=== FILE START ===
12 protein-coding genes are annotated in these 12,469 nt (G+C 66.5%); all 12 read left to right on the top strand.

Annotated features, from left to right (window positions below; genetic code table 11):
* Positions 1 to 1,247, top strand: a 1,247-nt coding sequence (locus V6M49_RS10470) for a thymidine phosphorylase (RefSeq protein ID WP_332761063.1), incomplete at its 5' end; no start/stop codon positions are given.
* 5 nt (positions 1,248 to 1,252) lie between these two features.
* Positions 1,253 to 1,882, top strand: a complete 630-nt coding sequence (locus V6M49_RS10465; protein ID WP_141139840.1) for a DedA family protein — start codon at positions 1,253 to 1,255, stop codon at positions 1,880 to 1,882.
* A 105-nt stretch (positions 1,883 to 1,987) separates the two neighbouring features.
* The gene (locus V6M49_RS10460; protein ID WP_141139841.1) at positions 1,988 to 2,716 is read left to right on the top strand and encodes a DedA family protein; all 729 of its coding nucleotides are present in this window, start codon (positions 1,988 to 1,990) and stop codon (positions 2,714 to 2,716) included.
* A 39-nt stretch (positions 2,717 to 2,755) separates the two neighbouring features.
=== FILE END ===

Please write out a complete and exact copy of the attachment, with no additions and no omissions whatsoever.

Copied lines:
12 protein-coding genes are annotated in these 12,469 nt (G+C 66.5%); all 12 read left to right on the top strand.

Annotated features, from left to right (window positions below; genetic code table 11):
* Positions 1 to 1,247, top strand: a 1,247-nt coding sequence (locus V6M49_RS10470) for a thymidine phosphorylase (RefSeq protein ID WP_332761063.1), incomplete at its 5' end; no start/stop codon positions are given.
* 5 nt (positions 1,248 to 1,252) lie between these two features.
* Positions 1,253 to 1,882, top strand: a complete 630-nt coding sequence (locus V6M49_RS10465; protein ID WP_141139840.1) for a DedA family protein — start codon at positions 1,253 to 1,255, stop codon at positions 1,880 to 1,882.
* A 105-nt stretch (positions 1,883 to 1,987) separates the two neighbouring features.
* The gene (locus V6M49_RS10460; protein ID WP_141139841.1) at positions 1,988 to 2,716 is read left to right on the top strand and encodes a DedA family protein; all 729 of its coding nucleotides are present in this window, start codon (positions 1,988 to 1,990) and stop codon (positions 2,714 to 2,716) included.
* A 39-nt stretch (positions 2,717 to 2,755) separates the two neighbouring features.